Home Read What's New Join
My Account Login

Read Our Devotional             2016 Opportunities to be Published             Detailed Navigation

The HOME for Christian writers! The Home for Christian Writers!
The Official Writing Challenge



how it works
submission rules
guidelines for
choosing a level


submit your entry
read current entries
read past entries
challenge winners

Our Daily Devotional HERE
Place it on your site or
receive it daily by email.



how it works   Submit

Previous Challenge Entry (Level 1 – Beginner)
Topic: Illustrate the meaning of ďAll that Glitters is Not GoldĒ (without using the actual phrase or literal example). (01/24/08)

TITLE: Marissa's Career Move
By Mary Lisa


Marissa peered over the job application with a great deal of interest. If she got the position, it would mean a huge promotion with a huge salary increase as well. The job would consist of supervising 30 employees and keeping track of a substantial budget for the department. These were unfamiliar responsibilities to her but she was positive that she could do them and do them well. She already handled her own company budget successfully and supervised a couple of part-time employees in her public relations office. Hadnít her boss praised her efforts repeatedly over the past five years that she had worked in this department? She reminded herself that having a successful career meant moving forward. She convinced herself that she had to try for the new job.

Two weeks later, Marissa received the phone call that she was selected to fill the new position. As she hung up the phone, she felt excited, overjoyed, elated, and positively ecstatic. She wanted to dance around the office as light as air. Instead, she broke the news to her boss. He was happy for her and wished her well in her new job.

Another two weeks and Marissa was ready to start her new position. The first morning, she greeted new co-workers and thoughtfully placed her personal items on her new desk. Everything she did felt strange and she was unsure of herself but she didnít let it show. She prepared announcements for her first meeting with her subordinate employees. The sooner she met with them, the better, she thought. Later she would look over the budgets for their various projects and programs. She was determined to fit in quickly and do a great job.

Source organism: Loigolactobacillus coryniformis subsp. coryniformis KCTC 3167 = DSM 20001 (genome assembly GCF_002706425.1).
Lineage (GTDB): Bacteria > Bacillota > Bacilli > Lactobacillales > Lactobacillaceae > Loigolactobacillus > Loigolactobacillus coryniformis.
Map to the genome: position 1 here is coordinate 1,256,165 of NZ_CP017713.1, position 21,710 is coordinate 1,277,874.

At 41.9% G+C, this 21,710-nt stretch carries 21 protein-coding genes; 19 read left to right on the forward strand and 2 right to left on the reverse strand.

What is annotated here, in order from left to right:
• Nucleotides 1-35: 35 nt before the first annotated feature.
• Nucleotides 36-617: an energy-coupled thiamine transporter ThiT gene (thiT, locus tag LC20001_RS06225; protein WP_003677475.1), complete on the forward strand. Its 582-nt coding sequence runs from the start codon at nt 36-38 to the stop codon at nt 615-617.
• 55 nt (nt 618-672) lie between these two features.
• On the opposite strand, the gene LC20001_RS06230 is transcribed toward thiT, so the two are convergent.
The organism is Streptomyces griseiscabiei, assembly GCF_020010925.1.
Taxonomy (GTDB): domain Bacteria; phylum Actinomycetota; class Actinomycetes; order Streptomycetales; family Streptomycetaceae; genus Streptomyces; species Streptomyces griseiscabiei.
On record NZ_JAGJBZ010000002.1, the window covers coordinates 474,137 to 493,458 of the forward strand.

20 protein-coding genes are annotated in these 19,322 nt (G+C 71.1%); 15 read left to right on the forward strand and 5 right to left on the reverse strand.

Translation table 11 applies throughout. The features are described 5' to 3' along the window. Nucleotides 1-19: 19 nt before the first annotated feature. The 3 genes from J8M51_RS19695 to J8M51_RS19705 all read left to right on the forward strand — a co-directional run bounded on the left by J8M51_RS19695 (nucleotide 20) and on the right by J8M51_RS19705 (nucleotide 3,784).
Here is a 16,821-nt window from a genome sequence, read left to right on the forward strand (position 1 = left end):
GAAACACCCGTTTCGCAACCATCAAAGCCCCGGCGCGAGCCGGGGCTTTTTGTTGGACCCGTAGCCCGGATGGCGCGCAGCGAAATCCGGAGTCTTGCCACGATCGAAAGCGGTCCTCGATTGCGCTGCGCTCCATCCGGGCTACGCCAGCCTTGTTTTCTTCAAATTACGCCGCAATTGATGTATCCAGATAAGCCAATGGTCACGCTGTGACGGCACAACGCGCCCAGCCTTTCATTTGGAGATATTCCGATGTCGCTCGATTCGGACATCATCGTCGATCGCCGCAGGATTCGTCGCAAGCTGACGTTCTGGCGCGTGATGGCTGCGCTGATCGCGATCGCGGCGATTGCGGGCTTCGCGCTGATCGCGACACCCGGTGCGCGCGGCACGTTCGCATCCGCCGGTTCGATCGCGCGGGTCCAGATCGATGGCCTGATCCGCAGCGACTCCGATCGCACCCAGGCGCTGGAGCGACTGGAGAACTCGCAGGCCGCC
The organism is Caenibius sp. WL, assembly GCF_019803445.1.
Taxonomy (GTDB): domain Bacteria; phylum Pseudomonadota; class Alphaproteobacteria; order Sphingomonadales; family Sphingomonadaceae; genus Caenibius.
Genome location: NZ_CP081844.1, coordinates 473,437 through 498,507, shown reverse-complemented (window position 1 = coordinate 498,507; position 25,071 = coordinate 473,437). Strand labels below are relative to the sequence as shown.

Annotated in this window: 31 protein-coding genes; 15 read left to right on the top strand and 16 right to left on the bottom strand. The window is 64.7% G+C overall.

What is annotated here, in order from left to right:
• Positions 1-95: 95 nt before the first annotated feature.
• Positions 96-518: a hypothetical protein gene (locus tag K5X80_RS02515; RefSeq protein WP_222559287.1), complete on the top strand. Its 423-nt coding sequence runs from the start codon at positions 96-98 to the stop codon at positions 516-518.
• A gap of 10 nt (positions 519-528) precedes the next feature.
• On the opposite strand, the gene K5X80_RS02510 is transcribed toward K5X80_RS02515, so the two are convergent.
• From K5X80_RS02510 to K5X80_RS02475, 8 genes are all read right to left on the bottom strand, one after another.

Marissa seemed to enjoy her new duties. At least, she did an excellent job with them. However, as the weeks turned into months, she began to daydream about the good old days at her previous job as she sat at her desk and it caused her to waste a considerable part of the workday. She was aware of her actions but unable to stop herself. She recalled how much she enjoyed completing assignments at her old job and how she had looked forward to the accolades from her old boss. She questioned whether or not the larger salary was worth all the extra work that she was required to do. And, she was doing work that she truly didnít enjoy. She found that supervising 30 people took most of her day and checking budgets took the rest. She assigned interesting projects to others but never had time to work on any herself. She longed to once again feel the satisfaction that came from wrapping up a project and being praised for doing it well. More and more, she began to wish for her old job back.

Although that job was no longer available to her, she determined to find a way to enjoy her career again. The next time she handed out assignments, she excitedly chose a couple of special projects for herself and turned over a lot of the time-consuming budget work to a capable subordinate employee who wanted to do budget reviews. Part of her salary was reduced to promote that employee who would take over the extra budget work. She continued to supervise 30 employees, but she was able to free up enough time to work on her own assignments, too. This new work arrangement made her much happier. Even though she still longed for her old job back and would always miss it, she had found a way to make the new one work for her.

The opinions expressed by authors may not necessarily reflect the opinion of FaithWriters.com.
If you died today, are you absolutely certain that you would go to heaven? You can be right now. CLICK HERE

JOIN US at FaithWriters for Free. Grow as a Writer and Spread the Gospel.

This article has been read 366 times
Member Comments
Member Date
Laury Hubrich 02/01/08
This was good writing. In the future, though, make sure you show us instead of telling so much. Include some dialogue. That would help. Keep on writing!
Jan Ackerson 02/02/08
Great idea for this week's topic.

Laury has given you good advice, and I'd add that you can try to tighten up your writing, giving more room for plot and character development. For example, in one sentence you wrote that she was "excited, overjoyed, elated, and positively ecstatic." Any one of those adjectives by itself would be sufficient.

I don't understand why people stay in jobs that they hate!
Sara Harricharan 02/05/08
Oooh! I was with Marissa, hoping that she would find a better job again or at least would be able to make do with the one that she had, I wish there'd been a little more about her thoughts, etc, she was beginning to seem so real to me and then the story ended. Good job! ^_^